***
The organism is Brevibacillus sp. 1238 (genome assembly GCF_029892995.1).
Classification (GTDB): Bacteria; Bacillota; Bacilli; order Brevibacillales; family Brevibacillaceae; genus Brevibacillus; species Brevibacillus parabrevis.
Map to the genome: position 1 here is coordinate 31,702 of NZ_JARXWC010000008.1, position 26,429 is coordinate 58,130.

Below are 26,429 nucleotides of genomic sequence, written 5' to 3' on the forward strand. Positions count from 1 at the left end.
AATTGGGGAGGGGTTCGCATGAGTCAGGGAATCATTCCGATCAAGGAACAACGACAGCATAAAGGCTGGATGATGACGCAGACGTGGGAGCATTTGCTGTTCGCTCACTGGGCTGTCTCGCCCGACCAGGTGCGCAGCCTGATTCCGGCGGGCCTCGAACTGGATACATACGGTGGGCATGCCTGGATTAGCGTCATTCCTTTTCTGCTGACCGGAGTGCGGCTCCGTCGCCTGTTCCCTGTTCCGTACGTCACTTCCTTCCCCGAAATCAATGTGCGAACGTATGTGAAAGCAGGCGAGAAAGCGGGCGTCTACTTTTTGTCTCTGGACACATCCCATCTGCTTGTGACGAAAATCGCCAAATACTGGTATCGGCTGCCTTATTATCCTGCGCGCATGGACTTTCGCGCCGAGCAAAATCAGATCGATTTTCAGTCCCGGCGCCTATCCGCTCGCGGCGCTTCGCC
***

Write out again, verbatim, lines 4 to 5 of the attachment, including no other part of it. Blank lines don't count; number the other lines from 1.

Below are 26,429 nucleotides of genomic sequence, written 5' to 3' on the forward strand. Positions count from 1 at the left end.
AATTGGGGAGGGGTTCGCATGAGTCAGGGAATCATTCCGATCAAGGAACAACGACAGCATAAAGGCTGGATGATGACGCAGACGTGGGAGCATTTGCTGTTCGCTCACTGGGCTGTCTCGCCCGACCAGGTGCGCAGCCTGATTCCGGCGGGCCTCGAACTGGATACATACGGTGGGCATGCCTGGATTAGCGTCATTCCTTTTCTGCTGACCGGAGTGCGGCTCCGTCGCCTGTTCCCTGTTCCGTACGTCACTTCCTTCCCCGAAATCAATGTGCGAACGTATGTGAAAGCAGGCGAGAAAGCGGGCGTCTACTTTTTGTCTCTGGACACATCCCATCTGCTTGTGACGAAAATCGCCAAATACTGGTATCGGCTGCCTTATTATCCTGCGCGCATGGACTTTCGCGCCGAGCAAAATCAGATCGATTTTCAGTCCCGGCGCCTATCCGCTCGCGGCGCTTCGCC